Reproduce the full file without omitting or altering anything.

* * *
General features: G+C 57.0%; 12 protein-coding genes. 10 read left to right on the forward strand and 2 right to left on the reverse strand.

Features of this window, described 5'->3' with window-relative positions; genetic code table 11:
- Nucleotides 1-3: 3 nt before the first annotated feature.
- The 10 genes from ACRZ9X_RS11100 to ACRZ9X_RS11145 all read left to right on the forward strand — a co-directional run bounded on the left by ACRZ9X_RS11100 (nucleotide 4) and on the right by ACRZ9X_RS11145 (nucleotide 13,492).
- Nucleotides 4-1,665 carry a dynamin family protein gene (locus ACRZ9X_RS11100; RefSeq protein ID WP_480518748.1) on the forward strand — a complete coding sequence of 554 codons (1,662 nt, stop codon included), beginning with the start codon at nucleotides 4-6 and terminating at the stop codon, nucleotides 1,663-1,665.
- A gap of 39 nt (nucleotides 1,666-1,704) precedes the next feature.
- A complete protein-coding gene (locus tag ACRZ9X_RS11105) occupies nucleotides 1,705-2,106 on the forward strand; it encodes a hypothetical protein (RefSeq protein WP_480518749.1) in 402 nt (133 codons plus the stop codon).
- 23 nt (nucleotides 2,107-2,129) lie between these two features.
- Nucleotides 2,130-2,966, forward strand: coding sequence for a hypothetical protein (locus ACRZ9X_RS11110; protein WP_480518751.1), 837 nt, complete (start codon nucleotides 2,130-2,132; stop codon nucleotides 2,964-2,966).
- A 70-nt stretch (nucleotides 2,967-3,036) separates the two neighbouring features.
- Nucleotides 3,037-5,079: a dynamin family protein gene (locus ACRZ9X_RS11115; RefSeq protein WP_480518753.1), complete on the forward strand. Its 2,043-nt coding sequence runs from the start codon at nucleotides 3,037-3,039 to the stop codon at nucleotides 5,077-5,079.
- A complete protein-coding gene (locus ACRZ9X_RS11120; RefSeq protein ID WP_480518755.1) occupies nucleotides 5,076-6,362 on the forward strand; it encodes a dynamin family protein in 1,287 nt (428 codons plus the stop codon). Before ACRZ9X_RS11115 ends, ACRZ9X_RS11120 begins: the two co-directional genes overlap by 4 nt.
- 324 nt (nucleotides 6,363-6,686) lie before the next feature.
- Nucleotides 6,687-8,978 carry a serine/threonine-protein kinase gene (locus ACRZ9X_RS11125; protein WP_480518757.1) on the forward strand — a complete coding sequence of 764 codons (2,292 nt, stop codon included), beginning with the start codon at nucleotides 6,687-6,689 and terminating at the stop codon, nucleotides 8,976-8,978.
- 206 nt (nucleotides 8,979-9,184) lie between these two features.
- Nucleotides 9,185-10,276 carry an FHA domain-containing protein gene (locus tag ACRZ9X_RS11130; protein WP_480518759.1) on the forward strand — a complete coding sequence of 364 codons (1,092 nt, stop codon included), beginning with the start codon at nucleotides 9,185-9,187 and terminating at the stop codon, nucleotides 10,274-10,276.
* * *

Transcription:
General features: G+C 57.0%; 12 protein-coding genes. 10 read left to right on the forward strand and 2 right to left on the reverse strand.

Features of this window, described 5'->3' with window-relative positions; genetic code table 11:
- Nucleotides 1-3: 3 nt before the first annotated feature.
- The 10 genes from ACRZ9X_RS11100 to ACRZ9X_RS11145 all read left to right on the forward strand — a co-directional run bounded on the left by ACRZ9X_RS11100 (nucleotide 4) and on the right by ACRZ9X_RS11145 (nucleotide 13,492).
- Nucleotides 4-1,665 carry a dynamin family protein gene (locus ACRZ9X_RS11100; RefSeq protein ID WP_480518748.1) on the forward strand — a complete coding sequence of 554 codons (1,662 nt, stop codon included), beginning with the start codon at nucleotides 4-6 and terminating at the stop codon, nucleotides 1,663-1,665.
- A gap of 39 nt (nucleotides 1,666-1,704) precedes the next feature.
- A complete protein-coding gene (locus tag ACRZ9X_RS11105) occupies nucleotides 1,705-2,106 on the forward strand; it encodes a hypothetical protein (RefSeq protein WP_480518749.1) in 402 nt (133 codons plus the stop codon).
- 23 nt (nucleotides 2,107-2,129) lie between these two features.
- Nucleotides 2,130-2,966, forward strand: coding sequence for a hypothetical protein (locus ACRZ9X_RS11110; protein WP_480518751.1), 837 nt, complete (start codon nucleotides 2,130-2,132; stop codon nucleotides 2,964-2,966).
- A 70-nt stretch (nucleotides 2,967-3,036) separates the two neighbouring features.
- Nucleotides 3,037-5,079: a dynamin family protein gene (locus ACRZ9X_RS11115; RefSeq protein WP_480518753.1), complete on the forward strand. Its 2,043-nt coding sequence runs from the start codon at nucleotides 3,037-3,039 to the stop codon at nucleotides 5,077-5,079.
- A complete protein-coding gene (locus ACRZ9X_RS11120; RefSeq protein ID WP_480518755.1) occupies nucleotides 5,076-6,362 on the forward strand; it encodes a dynamin family protein in 1,287 nt (428 codons plus the stop codon). Before ACRZ9X_RS11115 ends, ACRZ9X_RS11120 begins: the two co-directional genes overlap by 4 nt.
- 324 nt (nucleotides 6,363-6,686) lie before the next feature.
- Nucleotides 6,687-8,978 carry a serine/threonine-protein kinase gene (locus ACRZ9X_RS11125; protein WP_480518757.1) on the forward strand — a complete coding sequence of 764 codons (2,292 nt, stop codon included), beginning with the start codon at nucleotides 6,687-6,689 and terminating at the stop codon, nucleotides 8,976-8,978.
- 206 nt (nucleotides 8,979-9,184) lie between these two features.
- Nucleotides 9,185-10,276 carry an FHA domain-containing protein gene (locus tag ACRZ9X_RS11130; protein WP_480518759.1) on the forward strand — a complete coding sequence of 364 codons (1,092 nt, stop codon included), beginning with the start codon at nucleotides 9,185-9,187 and terminating at the stop codon, nucleotides 10,274-10,276.